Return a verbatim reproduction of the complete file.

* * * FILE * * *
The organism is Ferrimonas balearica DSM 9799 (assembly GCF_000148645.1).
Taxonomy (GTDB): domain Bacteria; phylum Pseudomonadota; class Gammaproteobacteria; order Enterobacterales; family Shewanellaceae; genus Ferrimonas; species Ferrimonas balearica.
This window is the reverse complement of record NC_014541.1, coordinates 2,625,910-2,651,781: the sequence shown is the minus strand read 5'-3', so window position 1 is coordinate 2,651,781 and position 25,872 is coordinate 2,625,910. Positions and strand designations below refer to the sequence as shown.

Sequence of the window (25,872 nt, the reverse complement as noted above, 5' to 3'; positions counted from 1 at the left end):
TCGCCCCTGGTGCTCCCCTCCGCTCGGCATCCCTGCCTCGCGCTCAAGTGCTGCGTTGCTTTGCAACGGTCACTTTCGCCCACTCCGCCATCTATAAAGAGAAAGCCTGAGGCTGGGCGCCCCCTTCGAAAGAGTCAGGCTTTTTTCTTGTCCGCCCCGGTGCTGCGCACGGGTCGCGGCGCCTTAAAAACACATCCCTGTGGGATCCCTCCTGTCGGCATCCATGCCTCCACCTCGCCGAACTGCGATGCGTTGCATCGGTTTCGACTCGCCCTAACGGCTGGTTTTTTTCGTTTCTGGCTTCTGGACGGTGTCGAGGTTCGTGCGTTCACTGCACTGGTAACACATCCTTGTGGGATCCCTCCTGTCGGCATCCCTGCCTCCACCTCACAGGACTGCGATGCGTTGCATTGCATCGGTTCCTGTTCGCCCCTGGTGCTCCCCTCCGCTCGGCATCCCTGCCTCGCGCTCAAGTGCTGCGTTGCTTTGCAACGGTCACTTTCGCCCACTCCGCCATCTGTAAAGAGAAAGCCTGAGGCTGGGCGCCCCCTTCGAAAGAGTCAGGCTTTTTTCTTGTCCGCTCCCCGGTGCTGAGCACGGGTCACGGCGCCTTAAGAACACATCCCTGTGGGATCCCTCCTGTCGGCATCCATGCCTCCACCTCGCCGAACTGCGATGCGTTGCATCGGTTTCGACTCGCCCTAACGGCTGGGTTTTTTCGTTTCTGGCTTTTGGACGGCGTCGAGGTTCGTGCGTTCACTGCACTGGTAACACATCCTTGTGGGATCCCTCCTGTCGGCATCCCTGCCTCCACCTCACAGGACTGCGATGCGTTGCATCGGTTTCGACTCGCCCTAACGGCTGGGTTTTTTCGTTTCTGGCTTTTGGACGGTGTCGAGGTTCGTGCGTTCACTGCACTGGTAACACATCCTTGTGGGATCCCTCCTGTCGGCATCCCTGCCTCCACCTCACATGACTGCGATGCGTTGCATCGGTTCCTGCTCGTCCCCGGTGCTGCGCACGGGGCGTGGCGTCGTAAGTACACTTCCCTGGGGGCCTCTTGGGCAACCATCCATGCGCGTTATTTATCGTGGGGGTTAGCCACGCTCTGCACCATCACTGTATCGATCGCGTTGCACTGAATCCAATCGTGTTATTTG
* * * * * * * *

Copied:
The organism is Ferrimonas balearica DSM 9799 (assembly GCF_000148645.1).
Taxonomy (GTDB): domain Bacteria; phylum Pseudomonadota; class Gammaproteobacteria; order Enterobacterales; family Shewanellaceae; genus Ferrimonas; species Ferrimonas balearica.
This window is the reverse complement of record NC_014541.1, coordinates 2,625,910-2,651,781: the sequence shown is the minus strand read 5'-3', so window position 1 is coordinate 2,651,781 and position 25,872 is coordinate 2,625,910. Positions and strand designations below refer to the sequence as shown.

Sequence of the window (25,872 nt, the reverse complement as noted above, 5' to 3'; positions counted from 1 at the left end):
TCGCCCCTGGTGCTCCCCTCCGCTCGGCATCCCTGCCTCGCGCTCAAGTGCTGCGTTGCTTTGCAACGGTCACTTTCGCCCACTCCGCCATCTATAAAGAGAAAGCCTGAGGCTGGGCGCCCCCTTCGAAAGAGTCAGGCTTTTTTCTTGTCCGCCCCGGTGCTGCGCACGGGTCGCGGCGCCTTAAAAACACATCCCTGTGGGATCCCTCCTGTCGGCATCCATGCCTCCACCTCGCCGAACTGCGATGCGTTGCATCGGTTTCGACTCGCCCTAACGGCTGGTTTTTTTCGTTTCTGGCTTCTGGACGGTGTCGAGGTTCGTGCGTTCACTGCACTGGTAACACATCCTTGTGGGATCCCTCCTGTCGGCATCCCTGCCTCCACCTCACAGGACTGCGATGCGTTGCATTGCATCGGTTCCTGTTCGCCCCTGGTGCTCCCCTCCGCTCGGCATCCCTGCCTCGCGCTCAAGTGCTGCGTTGCTTTGCAACGGTCACTTTCGCCCACTCCGCCATCTGTAAAGAGAAAGCCTGAGGCTGGGCGCCCCCTTCGAAAGAGTCAGGCTTTTTTCTTGTCCGCTCCCCGGTGCTGAGCACGGGTCACGGCGCCTTAAGAACACATCCCTGTGGGATCCCTCCTGTCGGCATCCATGCCTCCACCTCGCCGAACTGCGATGCGTTGCATCGGTTTCGACTCGCCCTAACGGCTGGGTTTTTTCGTTTCTGGCTTTTGGACGGCGTCGAGGTTCGTGCGTTCACTGCACTGGTAACACATCCTTGTGGGATCCCTCCTGTCGGCATCCCTGCCTCCACCTCACAGGACTGCGATGCGTTGCATCGGTTTCGACTCGCCCTAACGGCTGGGTTTTTTCGTTTCTGGCTTTTGGACGGTGTCGAGGTTCGTGCGTTCACTGCACTGGTAACACATCCTTGTGGGATCCCTCCTGTCGGCATCCCTGCCTCCACCTCACATGACTGCGATGCGTTGCATCGGTTCCTGCTCGTCCCCGGTGCTGCGCACGGGGCGTGGCGTCGTAAGTACACTTCCCTGGGGGCCTCTTGGGCAACCATCCATGCGCGTTATTTATCGTGGGGGTTAGCCACGCTCTGCACCATCACTGTATCGATCGCGTTGCACTGAATCCAATCGTGTTATTTG